Dieselpunks

Dieselpunk + Steampunk Culture

We're back to Leica. Today, the most influential 35mm cameras of the 1930s, 1940s and 1950s:

Actually, they are a major upgrade of Leica A/Standard. The main addition is a built-in rangefinder:
The rangefinder wasn't coupled with a viewfinder. You have two eyepieces - one to focus, the other to compose your picture.
Leica II appeared in 1932. Next year its improved, more expensive companion was born: Leica III:
See the regulator on the front panel? It's designed especially for the slow shutter speeds, from 1/20s to 1 second. Initially, the range of speeds of the Model III was from 1 to 1/500s, but in 1934 it was increased to 1/1000s.
You can use interchangeable lenses with your Leica. The viewfinder shows you the frame of a 50mm lens. With other focal length, special viewfinder attachments have to be used (there are different makes and models; I must admit that those made by Ernst Leitz are not the most user-friendly).
A Leica Reporter with 250-frame magazine was also produced:
Through its nearly 30-year lifespan, II/III was moderately modified. Prewar versions bear an 'a'-index or no index at all. 'b' is the wartime index:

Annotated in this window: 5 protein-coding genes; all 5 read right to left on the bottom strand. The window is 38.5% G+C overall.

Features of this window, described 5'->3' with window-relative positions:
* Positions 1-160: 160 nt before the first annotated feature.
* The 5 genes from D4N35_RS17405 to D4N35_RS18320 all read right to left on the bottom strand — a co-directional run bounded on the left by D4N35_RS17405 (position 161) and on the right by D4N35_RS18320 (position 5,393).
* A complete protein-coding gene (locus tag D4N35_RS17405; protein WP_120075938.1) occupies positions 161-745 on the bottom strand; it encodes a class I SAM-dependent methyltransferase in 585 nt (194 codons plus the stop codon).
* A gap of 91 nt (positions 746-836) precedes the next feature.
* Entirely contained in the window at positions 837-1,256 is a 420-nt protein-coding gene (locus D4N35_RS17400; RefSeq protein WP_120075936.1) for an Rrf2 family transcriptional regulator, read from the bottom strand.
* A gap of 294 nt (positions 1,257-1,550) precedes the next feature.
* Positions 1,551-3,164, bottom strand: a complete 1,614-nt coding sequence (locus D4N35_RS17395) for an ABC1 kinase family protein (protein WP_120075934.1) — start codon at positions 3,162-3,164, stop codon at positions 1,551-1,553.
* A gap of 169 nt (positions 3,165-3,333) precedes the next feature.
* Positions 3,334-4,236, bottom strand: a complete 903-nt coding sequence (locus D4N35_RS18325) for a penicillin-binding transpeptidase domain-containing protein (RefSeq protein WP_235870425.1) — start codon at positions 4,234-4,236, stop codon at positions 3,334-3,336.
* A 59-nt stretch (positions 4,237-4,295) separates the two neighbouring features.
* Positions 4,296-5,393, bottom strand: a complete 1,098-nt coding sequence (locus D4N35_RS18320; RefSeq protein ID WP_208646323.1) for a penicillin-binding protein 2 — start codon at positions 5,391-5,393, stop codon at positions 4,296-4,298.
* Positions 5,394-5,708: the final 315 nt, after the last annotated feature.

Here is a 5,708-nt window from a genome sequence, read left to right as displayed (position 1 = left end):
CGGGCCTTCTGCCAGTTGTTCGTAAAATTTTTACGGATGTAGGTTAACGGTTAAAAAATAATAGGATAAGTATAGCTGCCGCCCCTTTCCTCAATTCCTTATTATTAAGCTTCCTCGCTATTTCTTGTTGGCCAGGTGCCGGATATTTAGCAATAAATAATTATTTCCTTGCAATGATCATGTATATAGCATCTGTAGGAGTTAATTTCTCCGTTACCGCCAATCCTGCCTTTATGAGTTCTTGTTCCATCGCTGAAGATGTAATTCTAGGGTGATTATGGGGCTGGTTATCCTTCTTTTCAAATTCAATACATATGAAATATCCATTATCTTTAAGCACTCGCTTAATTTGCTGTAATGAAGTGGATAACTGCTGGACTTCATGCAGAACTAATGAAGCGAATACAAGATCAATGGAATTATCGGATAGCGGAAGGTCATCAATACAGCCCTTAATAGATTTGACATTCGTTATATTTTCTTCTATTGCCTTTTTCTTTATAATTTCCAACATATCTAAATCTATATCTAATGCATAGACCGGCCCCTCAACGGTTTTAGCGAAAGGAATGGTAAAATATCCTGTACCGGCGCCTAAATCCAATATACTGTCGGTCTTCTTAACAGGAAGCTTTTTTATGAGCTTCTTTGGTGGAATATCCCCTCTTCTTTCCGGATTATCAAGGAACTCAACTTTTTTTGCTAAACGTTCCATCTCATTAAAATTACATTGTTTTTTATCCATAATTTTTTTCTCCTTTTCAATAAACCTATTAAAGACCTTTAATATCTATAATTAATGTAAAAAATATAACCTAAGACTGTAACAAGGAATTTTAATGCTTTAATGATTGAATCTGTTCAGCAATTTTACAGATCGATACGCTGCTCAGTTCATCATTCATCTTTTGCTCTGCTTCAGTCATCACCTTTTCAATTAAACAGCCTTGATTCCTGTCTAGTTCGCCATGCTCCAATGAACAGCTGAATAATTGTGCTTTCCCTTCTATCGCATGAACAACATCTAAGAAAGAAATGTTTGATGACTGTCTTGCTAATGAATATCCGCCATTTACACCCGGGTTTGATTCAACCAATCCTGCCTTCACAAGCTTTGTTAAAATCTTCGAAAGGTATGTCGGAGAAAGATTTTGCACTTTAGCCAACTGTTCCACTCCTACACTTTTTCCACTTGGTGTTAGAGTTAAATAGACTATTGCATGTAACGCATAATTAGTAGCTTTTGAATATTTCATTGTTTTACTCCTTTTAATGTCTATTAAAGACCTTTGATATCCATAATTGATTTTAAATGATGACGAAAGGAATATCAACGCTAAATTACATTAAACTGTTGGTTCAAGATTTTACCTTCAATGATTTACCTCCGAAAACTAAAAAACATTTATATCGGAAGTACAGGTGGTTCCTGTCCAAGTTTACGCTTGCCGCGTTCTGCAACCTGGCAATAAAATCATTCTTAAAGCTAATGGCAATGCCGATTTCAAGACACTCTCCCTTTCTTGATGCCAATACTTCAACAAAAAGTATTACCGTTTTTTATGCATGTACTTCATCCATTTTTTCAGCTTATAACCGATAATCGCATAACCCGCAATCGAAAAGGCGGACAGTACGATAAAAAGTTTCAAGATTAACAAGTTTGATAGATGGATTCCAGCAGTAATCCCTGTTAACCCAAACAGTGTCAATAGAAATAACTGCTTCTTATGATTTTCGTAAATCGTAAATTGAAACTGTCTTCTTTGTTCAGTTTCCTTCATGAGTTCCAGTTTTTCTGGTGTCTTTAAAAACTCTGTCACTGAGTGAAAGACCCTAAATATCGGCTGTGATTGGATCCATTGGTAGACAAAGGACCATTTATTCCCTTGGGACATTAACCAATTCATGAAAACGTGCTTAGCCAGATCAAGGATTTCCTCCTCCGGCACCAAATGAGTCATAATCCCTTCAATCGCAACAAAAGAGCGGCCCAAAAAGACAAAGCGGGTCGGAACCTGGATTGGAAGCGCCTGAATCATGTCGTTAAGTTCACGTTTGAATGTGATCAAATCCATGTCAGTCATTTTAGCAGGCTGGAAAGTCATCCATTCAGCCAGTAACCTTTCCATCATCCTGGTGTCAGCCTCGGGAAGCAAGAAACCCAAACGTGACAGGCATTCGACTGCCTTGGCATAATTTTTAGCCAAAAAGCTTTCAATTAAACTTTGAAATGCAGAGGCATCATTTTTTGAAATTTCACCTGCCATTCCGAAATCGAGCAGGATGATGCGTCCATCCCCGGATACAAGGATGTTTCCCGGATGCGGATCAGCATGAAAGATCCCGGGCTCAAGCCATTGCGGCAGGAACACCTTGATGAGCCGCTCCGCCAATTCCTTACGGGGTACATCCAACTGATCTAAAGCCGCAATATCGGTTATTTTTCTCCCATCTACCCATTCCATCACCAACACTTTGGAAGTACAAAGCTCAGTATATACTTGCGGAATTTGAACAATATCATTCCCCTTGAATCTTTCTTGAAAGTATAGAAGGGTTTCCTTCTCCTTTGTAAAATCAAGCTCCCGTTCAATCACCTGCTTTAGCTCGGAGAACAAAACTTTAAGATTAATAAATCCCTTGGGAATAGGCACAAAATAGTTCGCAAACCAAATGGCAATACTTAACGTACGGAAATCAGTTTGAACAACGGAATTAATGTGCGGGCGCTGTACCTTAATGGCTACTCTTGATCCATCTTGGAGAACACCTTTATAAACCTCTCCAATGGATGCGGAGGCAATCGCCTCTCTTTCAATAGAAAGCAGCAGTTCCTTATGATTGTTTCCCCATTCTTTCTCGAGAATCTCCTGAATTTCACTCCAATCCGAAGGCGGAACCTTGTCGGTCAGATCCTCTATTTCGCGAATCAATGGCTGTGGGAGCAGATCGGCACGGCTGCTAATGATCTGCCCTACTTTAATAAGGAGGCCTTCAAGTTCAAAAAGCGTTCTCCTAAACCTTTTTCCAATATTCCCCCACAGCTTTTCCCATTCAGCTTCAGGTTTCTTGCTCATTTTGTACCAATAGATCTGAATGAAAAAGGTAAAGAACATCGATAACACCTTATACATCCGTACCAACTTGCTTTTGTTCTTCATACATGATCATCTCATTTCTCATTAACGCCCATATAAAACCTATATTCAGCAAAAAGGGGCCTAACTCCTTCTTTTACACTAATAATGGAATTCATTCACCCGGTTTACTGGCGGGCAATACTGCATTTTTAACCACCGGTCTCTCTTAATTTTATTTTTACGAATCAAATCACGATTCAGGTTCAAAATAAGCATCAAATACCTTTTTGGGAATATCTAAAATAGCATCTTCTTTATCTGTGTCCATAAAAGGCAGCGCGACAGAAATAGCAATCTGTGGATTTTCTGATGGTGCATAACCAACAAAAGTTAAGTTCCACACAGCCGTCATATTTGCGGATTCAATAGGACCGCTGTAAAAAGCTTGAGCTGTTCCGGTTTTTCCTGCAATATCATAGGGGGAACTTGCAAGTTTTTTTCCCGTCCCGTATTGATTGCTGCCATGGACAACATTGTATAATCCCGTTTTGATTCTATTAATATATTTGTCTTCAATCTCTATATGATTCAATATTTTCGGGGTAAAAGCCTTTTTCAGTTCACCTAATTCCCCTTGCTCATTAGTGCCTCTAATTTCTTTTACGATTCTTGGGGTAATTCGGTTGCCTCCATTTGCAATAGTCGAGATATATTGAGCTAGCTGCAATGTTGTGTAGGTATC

This one served with the Kriegsmarine, the German Navy.
Here's a naval photographer with two Leicas (one on the right has an 'action finder' attached).
Ernst Leitz (a Nazy party member since 1942) also sold cameras to the Luftwaffe:
After the war, all Leica patents were made public. Leica clones or copies were made in different countries - USSR (where the production started long before the war), Japan and Great Britain*. But the Leitz company survived and continued to improve its camera. Meet the postwar Leica IIIf with a self-timer:
and with a Leicavit fast winder bottom (a short-lived Canadian IIIf is shown):
And in 1957, three years after the revolutionary Leica M3 premiere, the last modification of the venerable II/III was issued: the 'g' series with a seriously improved viewfinder:
The production ended only in 1960. Leica II/III proved itself as a highly reliable, quiet, compact and intelligent camera. You can find one in perfect condition - and make perfect pictures with it.
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* Besides, there are fakes & forgeries of all kinds, mostly bearing German military markings and based on the Soviet Zorky camera. Beware!

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